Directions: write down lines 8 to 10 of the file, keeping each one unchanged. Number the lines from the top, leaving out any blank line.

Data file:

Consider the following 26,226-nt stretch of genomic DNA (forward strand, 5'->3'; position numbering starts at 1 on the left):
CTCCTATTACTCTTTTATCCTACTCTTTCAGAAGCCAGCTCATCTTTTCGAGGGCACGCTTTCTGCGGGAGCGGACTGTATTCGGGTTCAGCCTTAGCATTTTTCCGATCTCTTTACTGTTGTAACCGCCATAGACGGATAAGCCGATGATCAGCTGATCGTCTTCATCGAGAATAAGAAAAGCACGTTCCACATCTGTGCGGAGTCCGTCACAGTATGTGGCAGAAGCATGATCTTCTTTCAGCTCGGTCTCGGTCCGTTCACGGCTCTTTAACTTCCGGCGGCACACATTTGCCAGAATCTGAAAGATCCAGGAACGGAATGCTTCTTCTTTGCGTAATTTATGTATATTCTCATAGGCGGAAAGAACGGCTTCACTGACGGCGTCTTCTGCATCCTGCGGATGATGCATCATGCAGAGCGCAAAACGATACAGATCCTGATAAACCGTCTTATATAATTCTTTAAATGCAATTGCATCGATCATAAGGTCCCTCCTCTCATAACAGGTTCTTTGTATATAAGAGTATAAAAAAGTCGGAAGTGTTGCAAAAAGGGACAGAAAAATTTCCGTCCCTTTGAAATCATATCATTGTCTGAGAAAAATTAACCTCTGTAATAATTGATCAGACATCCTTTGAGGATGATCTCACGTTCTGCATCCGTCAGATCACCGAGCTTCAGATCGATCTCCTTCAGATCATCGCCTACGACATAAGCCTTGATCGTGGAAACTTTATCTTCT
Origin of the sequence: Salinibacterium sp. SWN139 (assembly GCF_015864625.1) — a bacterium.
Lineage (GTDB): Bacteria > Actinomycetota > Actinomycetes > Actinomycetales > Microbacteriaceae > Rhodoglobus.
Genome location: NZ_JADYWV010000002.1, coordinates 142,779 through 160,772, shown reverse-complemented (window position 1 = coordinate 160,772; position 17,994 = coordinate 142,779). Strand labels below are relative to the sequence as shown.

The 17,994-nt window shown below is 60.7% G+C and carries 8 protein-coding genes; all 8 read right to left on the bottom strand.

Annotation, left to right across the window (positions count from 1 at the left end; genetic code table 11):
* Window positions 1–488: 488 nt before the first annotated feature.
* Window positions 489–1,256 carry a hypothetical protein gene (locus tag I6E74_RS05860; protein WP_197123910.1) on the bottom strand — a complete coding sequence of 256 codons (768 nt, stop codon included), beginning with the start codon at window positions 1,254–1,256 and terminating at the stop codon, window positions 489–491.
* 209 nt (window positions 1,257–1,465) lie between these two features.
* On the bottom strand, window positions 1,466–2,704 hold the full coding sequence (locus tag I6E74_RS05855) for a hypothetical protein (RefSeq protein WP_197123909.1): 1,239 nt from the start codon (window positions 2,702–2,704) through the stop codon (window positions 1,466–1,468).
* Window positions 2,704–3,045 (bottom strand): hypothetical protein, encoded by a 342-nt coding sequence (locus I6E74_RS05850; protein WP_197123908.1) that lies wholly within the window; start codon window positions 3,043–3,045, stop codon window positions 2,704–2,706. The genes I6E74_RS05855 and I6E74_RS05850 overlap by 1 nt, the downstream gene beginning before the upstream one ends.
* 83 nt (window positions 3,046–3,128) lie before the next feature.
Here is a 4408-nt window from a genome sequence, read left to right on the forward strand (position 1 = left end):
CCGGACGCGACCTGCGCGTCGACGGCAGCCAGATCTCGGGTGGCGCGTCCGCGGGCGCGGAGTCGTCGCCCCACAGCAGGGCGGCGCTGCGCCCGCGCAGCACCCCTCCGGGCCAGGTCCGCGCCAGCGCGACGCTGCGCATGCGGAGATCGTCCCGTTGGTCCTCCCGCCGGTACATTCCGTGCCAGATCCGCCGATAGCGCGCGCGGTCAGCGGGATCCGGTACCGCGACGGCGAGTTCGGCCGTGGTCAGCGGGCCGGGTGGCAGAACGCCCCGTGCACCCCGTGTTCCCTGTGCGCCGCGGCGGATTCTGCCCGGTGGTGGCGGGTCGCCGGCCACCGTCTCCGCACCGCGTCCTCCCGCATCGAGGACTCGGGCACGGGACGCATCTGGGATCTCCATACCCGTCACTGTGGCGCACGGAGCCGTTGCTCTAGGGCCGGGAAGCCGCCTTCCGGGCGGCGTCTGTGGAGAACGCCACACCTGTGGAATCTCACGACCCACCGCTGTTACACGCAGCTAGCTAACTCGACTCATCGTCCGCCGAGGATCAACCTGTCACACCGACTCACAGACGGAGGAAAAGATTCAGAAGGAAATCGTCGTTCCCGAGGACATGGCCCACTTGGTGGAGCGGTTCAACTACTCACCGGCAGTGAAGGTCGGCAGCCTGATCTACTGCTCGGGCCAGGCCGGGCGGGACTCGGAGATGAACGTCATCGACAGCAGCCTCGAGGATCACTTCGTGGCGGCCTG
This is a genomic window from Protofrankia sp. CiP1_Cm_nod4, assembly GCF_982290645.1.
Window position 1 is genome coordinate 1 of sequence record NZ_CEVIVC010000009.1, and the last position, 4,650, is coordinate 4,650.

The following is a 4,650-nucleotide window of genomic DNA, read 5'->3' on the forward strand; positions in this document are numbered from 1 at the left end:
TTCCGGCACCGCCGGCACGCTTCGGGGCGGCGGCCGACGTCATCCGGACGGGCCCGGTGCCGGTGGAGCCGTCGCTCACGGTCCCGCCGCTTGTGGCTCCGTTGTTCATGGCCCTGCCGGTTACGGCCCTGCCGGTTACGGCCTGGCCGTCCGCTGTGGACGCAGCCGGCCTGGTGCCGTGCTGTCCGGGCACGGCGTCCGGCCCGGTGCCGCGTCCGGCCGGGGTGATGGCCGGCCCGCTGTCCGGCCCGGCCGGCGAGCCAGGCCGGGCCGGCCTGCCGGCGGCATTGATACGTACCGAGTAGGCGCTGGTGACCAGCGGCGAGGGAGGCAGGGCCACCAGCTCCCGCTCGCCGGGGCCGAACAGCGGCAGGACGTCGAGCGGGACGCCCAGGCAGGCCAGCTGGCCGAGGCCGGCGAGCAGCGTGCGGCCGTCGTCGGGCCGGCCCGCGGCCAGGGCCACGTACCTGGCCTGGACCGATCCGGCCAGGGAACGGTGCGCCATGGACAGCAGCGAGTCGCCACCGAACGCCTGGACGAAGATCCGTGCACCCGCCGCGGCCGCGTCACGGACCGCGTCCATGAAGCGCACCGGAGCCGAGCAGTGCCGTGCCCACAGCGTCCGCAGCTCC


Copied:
* Window positions 1–488: 488 nt before the first annotated feature.
* Window positions 489–1,256 carry a hypothetical protein gene (locus tag I6E74_RS05860; protein WP_197123910.1) on the bottom strand — a complete coding sequence of 256 codons (768 nt, stop codon included), beginning with the start codon at window positions 1,254–1,256 and terminating at the stop codon, window positions 489–491.
* 209 nt (window positions 1,257–1,465) lie between these two features.